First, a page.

Questions the Jan. 6 panel still must answer

Questions the Jan. 6 panel still must answer

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Perhaps the most compelling and damning moment at the first prime-time hearing of the House committee investigating the January 6 Capitol insurrection came at the end.

In a heavily edited montage of video from official testimony and social media, participants in the riot said they had come to protest the 2020 election results and had stormed the Capitol because Donald Trump asked them to.

This is the crux of the committee’s charge, to show that the former President, in his actions and his words, incited the 2021 riot, which was a violent attempt to stop Joe Biden’s election victory from being recognized by the Electoral College.

Seventeen months after the fact, committee members will have to fight to pierce the public consciousness.

Many Americans appear to have moved on to more immediate issues, like soaring inflation and an economy that feels unbalanced.

Conservative media is treating the committee with disdain no matter how compelling the case against Trump.

But the scope and severity of the allegations put forward Thursday should not be ignored: that Trump and his inner circle orchestrated a seven-part plan, a conspiracy to steal the election, which culminated with his followers breaking through police barriers and chasing lawmakers from the Capitol.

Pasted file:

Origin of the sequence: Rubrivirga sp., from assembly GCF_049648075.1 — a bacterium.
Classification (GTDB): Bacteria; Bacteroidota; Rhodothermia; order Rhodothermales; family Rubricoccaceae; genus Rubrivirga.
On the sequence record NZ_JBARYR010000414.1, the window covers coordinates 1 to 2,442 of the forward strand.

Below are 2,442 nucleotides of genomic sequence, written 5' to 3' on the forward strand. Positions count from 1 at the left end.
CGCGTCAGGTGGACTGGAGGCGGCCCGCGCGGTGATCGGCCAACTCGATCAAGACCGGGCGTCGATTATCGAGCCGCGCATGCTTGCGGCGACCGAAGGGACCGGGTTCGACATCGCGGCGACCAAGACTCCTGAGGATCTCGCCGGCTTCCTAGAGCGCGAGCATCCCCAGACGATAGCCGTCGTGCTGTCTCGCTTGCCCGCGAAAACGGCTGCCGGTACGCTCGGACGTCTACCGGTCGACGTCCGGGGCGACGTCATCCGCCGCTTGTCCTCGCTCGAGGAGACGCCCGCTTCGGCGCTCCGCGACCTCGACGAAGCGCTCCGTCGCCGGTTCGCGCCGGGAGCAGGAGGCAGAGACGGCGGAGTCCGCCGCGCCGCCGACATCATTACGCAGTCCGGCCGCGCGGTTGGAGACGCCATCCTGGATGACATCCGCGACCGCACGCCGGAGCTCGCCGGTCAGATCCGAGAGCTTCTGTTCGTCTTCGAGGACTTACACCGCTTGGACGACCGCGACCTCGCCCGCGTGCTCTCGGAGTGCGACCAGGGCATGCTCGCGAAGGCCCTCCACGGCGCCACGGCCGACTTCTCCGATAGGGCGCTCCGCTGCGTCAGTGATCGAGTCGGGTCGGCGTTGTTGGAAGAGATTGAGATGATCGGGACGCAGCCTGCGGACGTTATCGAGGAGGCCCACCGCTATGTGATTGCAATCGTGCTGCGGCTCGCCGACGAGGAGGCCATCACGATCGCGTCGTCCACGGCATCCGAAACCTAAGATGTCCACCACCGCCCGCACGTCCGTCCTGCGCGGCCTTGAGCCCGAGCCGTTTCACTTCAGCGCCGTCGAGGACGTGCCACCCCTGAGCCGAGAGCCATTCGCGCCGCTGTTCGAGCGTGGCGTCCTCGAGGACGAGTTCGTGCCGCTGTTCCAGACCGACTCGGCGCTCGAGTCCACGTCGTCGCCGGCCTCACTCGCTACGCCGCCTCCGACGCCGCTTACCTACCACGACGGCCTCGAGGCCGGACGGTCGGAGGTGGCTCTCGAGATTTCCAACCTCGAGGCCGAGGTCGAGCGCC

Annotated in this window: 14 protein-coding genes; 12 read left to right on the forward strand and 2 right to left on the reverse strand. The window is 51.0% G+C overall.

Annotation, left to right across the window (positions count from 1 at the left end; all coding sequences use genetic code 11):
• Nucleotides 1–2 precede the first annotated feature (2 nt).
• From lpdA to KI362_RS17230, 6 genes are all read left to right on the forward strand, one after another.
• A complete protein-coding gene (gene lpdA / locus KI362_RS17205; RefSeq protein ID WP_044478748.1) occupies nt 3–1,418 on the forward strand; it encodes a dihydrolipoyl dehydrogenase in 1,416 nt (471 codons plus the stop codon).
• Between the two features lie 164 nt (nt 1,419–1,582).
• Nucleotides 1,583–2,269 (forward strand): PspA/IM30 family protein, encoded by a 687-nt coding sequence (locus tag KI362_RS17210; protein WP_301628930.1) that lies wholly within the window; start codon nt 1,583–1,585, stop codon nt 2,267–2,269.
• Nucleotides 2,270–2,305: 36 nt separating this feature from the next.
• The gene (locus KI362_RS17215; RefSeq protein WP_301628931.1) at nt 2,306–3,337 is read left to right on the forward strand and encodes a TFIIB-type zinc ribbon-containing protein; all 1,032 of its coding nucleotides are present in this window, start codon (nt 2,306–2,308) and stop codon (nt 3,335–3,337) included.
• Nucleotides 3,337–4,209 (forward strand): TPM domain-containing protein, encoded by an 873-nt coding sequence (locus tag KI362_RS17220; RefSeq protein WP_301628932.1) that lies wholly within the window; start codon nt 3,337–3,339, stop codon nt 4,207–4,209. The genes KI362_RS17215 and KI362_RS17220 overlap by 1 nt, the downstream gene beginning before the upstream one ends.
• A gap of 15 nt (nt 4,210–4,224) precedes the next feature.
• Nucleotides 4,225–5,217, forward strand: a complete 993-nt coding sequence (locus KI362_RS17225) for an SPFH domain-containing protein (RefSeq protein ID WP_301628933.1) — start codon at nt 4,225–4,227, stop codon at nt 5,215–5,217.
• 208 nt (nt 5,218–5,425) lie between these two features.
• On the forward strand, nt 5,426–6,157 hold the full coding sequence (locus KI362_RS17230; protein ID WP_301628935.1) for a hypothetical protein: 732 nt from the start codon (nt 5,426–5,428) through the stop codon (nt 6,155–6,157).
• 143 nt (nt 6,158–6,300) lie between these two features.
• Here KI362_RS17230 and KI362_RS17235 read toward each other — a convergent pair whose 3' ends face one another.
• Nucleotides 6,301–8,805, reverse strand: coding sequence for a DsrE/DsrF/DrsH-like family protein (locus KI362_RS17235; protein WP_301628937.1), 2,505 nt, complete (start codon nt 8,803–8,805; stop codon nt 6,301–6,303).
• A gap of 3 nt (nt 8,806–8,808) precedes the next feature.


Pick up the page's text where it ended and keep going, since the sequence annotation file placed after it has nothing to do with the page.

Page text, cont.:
RELATED: CNN’s Dana Bash, Jake Tapper and Jeremy Herb explain what Liz Cheney meant by a ‘seven-part plan’

The hearing took months of work and thousands of interviews and spliced them into a compelling narrative.

These were some of the key points, about which we’ll hear more in additional hearings this month (the next one is on Monday at 10 a.m. ET):

For how compelling the first prime-time hearing was — and parts of it were arresting — it leaves major holes for the committee to fill in during the remaining public hearings.

Here are the questions that still need answering:

Where is the full testimony?

Seeing a few seconds of Kushner sneering at the idea of White House lawyers quitting is one thing. The public should also see the totality of his testimony.

The same goes for Ivanka Trump, Barr and other recognizable members of the Trump administration.

CNN’s Kaitlan Collins and Gabby Orr wrote that those still in Trump’s orbit or trying to maintain their relationships with him will say their testimony was taken out of context in the short clips released by the committee.

More should be released. House select committee Chairman Bennie Thompson told CNN’s Jake Tapper the committee plans to release transcripts, but he did not give more information.

Is there a direct link between Trump and planning for the riot?

Rep. Liz Cheney, vice chair of the committee, promised that hearings in the coming days will show Trump is directly responsible for the riot — which is an important charge, since Trump has argued he had nothing to do with it.